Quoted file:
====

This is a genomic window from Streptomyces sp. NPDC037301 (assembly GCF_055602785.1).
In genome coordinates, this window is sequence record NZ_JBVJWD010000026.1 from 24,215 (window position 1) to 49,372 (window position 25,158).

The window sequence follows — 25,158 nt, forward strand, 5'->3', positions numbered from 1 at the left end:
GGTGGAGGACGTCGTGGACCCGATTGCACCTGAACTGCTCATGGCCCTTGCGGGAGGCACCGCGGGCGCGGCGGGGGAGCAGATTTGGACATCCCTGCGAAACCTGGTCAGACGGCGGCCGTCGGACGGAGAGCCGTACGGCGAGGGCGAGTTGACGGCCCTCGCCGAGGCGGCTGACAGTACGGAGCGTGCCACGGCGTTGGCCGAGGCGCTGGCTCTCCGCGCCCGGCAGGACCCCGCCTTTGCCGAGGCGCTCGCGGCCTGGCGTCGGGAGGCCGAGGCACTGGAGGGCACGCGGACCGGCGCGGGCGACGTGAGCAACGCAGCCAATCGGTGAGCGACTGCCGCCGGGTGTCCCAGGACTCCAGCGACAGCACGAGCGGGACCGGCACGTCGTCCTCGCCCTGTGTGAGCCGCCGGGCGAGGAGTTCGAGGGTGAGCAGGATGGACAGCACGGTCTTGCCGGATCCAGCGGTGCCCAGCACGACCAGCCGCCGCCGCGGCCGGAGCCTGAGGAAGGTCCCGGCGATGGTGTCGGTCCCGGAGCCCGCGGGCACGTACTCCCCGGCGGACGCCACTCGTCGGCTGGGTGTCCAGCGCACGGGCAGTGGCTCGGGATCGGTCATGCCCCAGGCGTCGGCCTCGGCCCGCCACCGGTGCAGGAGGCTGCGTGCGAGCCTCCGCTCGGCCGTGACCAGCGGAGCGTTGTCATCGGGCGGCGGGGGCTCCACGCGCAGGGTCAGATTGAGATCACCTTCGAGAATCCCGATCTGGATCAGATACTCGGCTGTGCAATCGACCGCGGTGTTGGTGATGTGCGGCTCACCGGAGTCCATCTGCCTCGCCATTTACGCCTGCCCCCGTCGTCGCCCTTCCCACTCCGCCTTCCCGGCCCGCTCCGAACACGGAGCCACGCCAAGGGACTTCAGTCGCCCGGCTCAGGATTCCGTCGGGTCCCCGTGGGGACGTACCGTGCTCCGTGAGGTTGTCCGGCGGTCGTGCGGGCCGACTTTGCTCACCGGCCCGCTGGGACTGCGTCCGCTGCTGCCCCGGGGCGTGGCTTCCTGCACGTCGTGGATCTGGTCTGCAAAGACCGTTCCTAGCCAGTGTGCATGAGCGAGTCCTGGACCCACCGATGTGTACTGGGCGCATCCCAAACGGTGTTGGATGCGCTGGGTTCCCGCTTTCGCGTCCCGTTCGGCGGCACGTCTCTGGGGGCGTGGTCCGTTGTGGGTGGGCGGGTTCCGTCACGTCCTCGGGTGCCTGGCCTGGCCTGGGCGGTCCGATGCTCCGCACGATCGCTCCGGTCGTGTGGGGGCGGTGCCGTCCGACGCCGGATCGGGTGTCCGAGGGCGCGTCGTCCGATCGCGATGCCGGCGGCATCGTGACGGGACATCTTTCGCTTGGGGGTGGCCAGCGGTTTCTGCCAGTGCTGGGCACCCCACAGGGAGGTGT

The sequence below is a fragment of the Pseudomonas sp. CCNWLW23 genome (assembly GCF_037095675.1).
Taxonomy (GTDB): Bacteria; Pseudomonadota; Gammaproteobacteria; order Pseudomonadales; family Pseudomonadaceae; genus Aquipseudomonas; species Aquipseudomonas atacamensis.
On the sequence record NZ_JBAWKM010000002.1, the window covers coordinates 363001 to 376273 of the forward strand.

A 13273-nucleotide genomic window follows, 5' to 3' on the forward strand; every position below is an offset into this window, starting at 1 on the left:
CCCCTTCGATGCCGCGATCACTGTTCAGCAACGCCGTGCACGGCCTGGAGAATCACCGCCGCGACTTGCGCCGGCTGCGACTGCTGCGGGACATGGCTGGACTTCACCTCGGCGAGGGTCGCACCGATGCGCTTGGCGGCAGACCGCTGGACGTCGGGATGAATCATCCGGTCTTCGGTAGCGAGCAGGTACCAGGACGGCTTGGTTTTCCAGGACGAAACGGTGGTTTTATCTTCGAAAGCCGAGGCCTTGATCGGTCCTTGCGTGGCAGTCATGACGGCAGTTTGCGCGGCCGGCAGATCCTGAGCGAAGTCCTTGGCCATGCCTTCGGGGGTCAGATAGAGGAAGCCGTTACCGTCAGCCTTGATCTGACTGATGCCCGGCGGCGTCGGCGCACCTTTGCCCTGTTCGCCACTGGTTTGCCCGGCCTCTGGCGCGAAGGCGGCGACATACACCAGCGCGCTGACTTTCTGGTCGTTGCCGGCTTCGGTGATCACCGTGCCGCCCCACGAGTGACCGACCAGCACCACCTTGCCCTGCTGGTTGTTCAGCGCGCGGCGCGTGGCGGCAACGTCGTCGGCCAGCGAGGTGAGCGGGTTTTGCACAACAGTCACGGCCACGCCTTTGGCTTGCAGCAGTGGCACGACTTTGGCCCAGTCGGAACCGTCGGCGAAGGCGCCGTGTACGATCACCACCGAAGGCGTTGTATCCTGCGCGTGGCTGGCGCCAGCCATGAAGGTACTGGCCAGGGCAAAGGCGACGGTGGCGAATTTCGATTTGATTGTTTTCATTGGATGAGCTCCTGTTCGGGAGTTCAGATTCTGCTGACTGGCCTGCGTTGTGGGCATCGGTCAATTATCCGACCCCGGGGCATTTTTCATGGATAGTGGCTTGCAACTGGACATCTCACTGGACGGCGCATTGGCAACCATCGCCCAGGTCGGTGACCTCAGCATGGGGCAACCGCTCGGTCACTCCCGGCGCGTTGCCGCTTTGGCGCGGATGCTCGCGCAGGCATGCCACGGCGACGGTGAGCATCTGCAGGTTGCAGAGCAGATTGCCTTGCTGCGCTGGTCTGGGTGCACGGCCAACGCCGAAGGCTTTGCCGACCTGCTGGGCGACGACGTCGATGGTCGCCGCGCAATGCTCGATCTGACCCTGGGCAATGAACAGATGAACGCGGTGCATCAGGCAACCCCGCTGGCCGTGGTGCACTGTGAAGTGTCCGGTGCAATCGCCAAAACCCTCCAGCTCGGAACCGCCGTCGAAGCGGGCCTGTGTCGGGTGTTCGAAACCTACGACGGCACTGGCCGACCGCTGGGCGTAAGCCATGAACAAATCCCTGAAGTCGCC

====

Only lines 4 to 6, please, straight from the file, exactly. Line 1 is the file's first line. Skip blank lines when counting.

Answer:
GGTGGAGGACGTCGTGGACCCGATTGCACCTGAACTGCTCATGGCCCTTGCGGGAGGCACCGCGGGCGCGGCGGGGGAGCAGATTTGGACATCCCTGCGAAACCTGGTCAGACGGCGGCCGTCGGACGGAGAGCCGTACGGCGAGGGCGAGTTGACGGCCCTCGCCGAGGCGGCTGACAGTACGGAGCGTGCCACGGCGTTGGCCGAGGCGCTGGCTCTCCGCGCCCGGCAGGACCCCGCCTTTGCCGAGGCGCTCGCGGCCTGGCGTCGGGAGGCCGAGGCACTGGAGGGCACGCGGACCGGCGCGGGCGACGTGAGCAACGCAGCCAATCGGTGAGCGACTGCCGCCGGGTGTCCCAGGACTCCAGCGACAGCACGAGCGGGACCGGCACGTCGTCCTCGCCCTGTGTGAGCCGCCGGGCGAGGAGTTCGAGGGTGAGCAGGATGGACAGCACGGTCTTGCCGGATCCAGCGGTGCCCAGCACGACCAGCCGCCGCCGCGGCCGGAGCCTGAGGAAGGTCCCGGCGATGGTGTCGGTCCCGGAGCCCGCGGGCACGTACTCCCCGGCGGACGCCACTCGTCGGCTGGGTGTCCAGCGCACGGGCAGTGGCTCGGGATCGGTCATGCCCCAGGCGTCGGCCTCGGCCCGCCACCGGTGCAGGAGGCTGCGTGCGAGCCTCCGCTCGGCCGTGACCAGCGGAGCGTTGTCATCGGGCGGCGGGGGCTCCACGCGCAGGGTCAGATTGAGATCACCTTCGAGAATCCCGATCTGGATCAGATACTCGGCTGTGCAATCGACCGCGGTGTTGGTGATGTGCGGCTCACCGGAGTCCATCTGCCTCGCCATTTACGCCTGCCCCCGTCGTCGCCCTTCCCACTCCGCCTTCCCGGCCCGCTCCGAACACGGAGCCACGCCAAGGGACTTCAGTCGCCCGGCTCAGGATTCCGTCGGGTCCCCGTGGGGACGTACCGTGCTCCGTGAGGTTGTCCGGCGGTCGTGCGGGCCGACTTTGCTCACCGGCCCGCTGGGACTGCGTCCGCTGCTGCCCCGGGGCGTGGCTTCCTGCACGTCGTGGATCTGGTCTGCAAAGACCGTTCCTAGCCAGTGTGCATGAGCGAGTCCTGGACCCACCGATGTGTACTGGGCGCATCCCAAACGGTGTTGGATGCGCTGGGTTCCCGCTTTCGCGTCCCGTTCGGCGGCACGTCTCTGGGGGCGTGGTCCGTTGTGGGTGGGCGGGTTCCGTCACGTCCTCGGGTGCCTGGCCTGGCCTGGGCGGTCCGATGCTCCGCACGATCGCTCCGGTCGTGTGGGGGCGGTGCCGTCCGACGCCGGATCGGGTGTCCGAGGGCGCGTCGTCCGATCGCGATGCCGGCGGCATCGTGACGGGACATCTTTCGCTTGGGGGTGGCCAGCGGTTTCTGCCAGTGCTGGGCACCCCACAGGGAGGTGT

The sequence below is a fragment of the Pseudomonas sp. CCNWLW23 genome (assembly GCF_037095675.1).
Taxonomy (GTDB): Bacteria; Pseudomonadota; Gammaproteobacteria; order Pseudomonadales; family Pseudomonadaceae; genus Aquipseudomonas; species Aquipseudomonas atacamensis.